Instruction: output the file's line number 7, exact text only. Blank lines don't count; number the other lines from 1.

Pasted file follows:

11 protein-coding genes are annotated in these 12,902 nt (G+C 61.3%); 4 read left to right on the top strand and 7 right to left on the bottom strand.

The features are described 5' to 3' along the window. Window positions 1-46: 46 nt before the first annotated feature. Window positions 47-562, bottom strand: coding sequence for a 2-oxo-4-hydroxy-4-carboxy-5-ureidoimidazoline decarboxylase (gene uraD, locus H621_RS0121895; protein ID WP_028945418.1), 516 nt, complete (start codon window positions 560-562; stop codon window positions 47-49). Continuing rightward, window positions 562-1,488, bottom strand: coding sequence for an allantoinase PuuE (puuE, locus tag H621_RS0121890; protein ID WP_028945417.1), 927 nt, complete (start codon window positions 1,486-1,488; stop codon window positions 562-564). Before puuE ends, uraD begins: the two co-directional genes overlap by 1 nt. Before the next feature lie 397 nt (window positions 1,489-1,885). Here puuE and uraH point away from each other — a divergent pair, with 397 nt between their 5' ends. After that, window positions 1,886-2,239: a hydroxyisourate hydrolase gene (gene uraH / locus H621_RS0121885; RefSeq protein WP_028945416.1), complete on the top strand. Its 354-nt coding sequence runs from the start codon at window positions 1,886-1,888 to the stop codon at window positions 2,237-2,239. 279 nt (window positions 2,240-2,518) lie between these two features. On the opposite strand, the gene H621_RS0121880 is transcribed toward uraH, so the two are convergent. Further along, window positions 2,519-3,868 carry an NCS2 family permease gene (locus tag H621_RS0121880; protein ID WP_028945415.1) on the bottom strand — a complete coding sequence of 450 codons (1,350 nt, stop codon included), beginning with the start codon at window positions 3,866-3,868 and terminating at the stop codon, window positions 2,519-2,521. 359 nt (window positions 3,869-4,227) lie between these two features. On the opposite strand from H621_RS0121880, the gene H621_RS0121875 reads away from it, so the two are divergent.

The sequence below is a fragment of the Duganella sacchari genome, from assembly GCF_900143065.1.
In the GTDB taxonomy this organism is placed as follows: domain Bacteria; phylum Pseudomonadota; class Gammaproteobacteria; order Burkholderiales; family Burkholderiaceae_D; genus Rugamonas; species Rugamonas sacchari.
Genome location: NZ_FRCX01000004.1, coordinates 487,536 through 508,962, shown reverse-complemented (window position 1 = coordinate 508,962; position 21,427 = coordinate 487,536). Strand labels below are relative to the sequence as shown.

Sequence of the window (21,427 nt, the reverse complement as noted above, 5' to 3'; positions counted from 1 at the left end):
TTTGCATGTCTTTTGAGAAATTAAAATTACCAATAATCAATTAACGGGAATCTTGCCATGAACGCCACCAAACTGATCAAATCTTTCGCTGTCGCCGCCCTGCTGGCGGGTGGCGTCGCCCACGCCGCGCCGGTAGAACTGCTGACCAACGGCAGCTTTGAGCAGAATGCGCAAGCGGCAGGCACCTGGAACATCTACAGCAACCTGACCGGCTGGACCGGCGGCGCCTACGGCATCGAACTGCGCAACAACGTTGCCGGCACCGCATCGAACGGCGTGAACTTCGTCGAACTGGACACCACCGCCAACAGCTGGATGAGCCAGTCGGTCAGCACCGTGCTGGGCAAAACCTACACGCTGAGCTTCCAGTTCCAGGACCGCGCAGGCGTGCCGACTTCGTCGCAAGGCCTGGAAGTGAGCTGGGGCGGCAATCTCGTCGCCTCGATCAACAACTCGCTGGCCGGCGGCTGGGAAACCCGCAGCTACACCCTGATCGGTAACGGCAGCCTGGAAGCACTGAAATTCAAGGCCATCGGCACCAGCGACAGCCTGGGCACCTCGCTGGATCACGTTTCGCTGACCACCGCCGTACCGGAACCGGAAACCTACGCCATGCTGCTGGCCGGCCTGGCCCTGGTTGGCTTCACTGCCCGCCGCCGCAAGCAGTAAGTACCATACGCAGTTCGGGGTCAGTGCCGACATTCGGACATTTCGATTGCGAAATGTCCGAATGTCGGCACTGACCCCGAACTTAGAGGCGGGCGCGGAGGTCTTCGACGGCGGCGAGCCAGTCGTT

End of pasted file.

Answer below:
TTTGCATGTCTTTTGAGAAATTAAAATTACCAATAATCAATTAACGGGAATCTTGCCATGAACGCCACCAAACTGATCAAATCTTTCGCTGTCGCCGCCCTGCTGGCGGGTGGCGTCGCCCACGCCGCGCCGGTAGAACTGCTGACCAACGGCAGCTTTGAGCAGAATGCGCAAGCGGCAGGCACCTGGAACATCTACAGCAACCTGACCGGCTGGACCGGCGGCGCCTACGGCATCGAACTGCGCAACAACGTTGCCGGCACCGCATCGAACGGCGTGAACTTCGTCGAACTGGACACCACCGCCAACAGCTGGATGAGCCAGTCGGTCAGCACCGTGCTGGGCAAAACCTACACGCTGAGCTTCCAGTTCCAGGACCGCGCAGGCGTGCCGACTTCGTCGCAAGGCCTGGAAGTGAGCTGGGGCGGCAATCTCGTCGCCTCGATCAACAACTCGCTGGCCGGCGGCTGGGAAACCCGCAGCTACACCCTGATCGGTAACGGCAGCCTGGAAGCACTGAAATTCAAGGCCATCGGCACCAGCGACAGCCTGGGCACCTCGCTGGATCACGTTTCGCTGACCACCGCCGTACCGGAACCGGAAACCTACGCCATGCTGCTGGCCGGCCTGGCCCTGGTTGGCTTCACTGCCCGCCGCCGCAAGCAGTAAGTACCATACGCAGTTCGGGGTCAGTGCCGACATTCGGACATTTCGATTGCGAAATGTCCGAATGTCGGCACTGACCCCGAACTTAGAGGCGGGCGCGGAGGTCTTCGACGGCGGCGAGCCAGTCGTT